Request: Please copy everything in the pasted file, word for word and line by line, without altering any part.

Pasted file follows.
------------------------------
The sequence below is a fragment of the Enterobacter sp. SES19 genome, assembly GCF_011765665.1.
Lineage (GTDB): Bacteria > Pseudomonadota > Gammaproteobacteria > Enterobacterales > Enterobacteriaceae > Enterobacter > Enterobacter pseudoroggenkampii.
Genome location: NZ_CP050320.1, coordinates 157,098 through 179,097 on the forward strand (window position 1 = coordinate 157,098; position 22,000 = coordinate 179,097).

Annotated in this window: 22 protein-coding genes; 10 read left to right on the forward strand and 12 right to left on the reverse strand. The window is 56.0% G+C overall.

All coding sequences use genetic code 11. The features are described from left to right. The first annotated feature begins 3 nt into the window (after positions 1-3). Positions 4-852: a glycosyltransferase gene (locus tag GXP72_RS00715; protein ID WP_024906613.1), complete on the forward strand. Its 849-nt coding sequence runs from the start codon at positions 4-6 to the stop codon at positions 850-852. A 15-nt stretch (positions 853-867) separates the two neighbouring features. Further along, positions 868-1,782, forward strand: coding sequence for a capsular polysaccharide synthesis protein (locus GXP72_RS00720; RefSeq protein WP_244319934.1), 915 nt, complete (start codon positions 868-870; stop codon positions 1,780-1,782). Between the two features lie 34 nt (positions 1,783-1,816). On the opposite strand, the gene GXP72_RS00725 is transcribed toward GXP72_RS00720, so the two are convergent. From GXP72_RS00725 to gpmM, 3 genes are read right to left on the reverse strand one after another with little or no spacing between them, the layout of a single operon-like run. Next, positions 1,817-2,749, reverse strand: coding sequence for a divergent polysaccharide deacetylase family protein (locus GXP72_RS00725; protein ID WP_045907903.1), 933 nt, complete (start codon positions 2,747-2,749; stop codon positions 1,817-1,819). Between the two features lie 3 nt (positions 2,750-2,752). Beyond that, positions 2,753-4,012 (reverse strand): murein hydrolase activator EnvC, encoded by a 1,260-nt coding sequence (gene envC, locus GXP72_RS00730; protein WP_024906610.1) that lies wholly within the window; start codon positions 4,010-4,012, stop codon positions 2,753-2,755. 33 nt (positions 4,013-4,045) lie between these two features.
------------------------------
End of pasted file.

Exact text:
The sequence below is a fragment of the Enterobacter sp. SES19 genome, assembly GCF_011765665.1.
Lineage (GTDB): Bacteria > Pseudomonadota > Gammaproteobacteria > Enterobacterales > Enterobacteriaceae > Enterobacter > Enterobacter pseudoroggenkampii.
Genome location: NZ_CP050320.1, coordinates 157,098 through 179,097 on the forward strand (window position 1 = coordinate 157,098; position 22,000 = coordinate 179,097).

Annotated in this window: 22 protein-coding genes; 10 read left to right on the forward strand and 12 right to left on the reverse strand. The window is 56.0% G+C overall.

All coding sequences use genetic code 11. The features are described from left to right. The first annotated feature begins 3 nt into the window (after positions 1-3). Positions 4-852: a glycosyltransferase gene (locus tag GXP72_RS00715; protein ID WP_024906613.1), complete on the forward strand. Its 849-nt coding sequence runs from the start codon at positions 4-6 to the stop codon at positions 850-852. A 15-nt stretch (positions 853-867) separates the two neighbouring features. Further along, positions 868-1,782, forward strand: coding sequence for a capsular polysaccharide synthesis protein (locus GXP72_RS00720; RefSeq protein WP_244319934.1), 915 nt, complete (start codon positions 868-870; stop codon positions 1,780-1,782). Between the two features lie 34 nt (positions 1,783-1,816). On the opposite strand, the gene GXP72_RS00725 is transcribed toward GXP72_RS00720, so the two are convergent. From GXP72_RS00725 to gpmM, 3 genes are read right to left on the reverse strand one after another with little or no spacing between them, the layout of a single operon-like run. Next, positions 1,817-2,749, reverse strand: coding sequence for a divergent polysaccharide deacetylase family protein (locus GXP72_RS00725; protein ID WP_045907903.1), 933 nt, complete (start codon positions 2,747-2,749; stop codon positions 1,817-1,819). Between the two features lie 3 nt (positions 2,750-2,752). Beyond that, positions 2,753-4,012 (reverse strand): murein hydrolase activator EnvC, encoded by a 1,260-nt coding sequence (gene envC, locus GXP72_RS00730; protein WP_024906610.1) that lies wholly within the window; start codon positions 4,010-4,012, stop codon positions 2,753-2,755. 33 nt (positions 4,013-4,045) lie between these two features.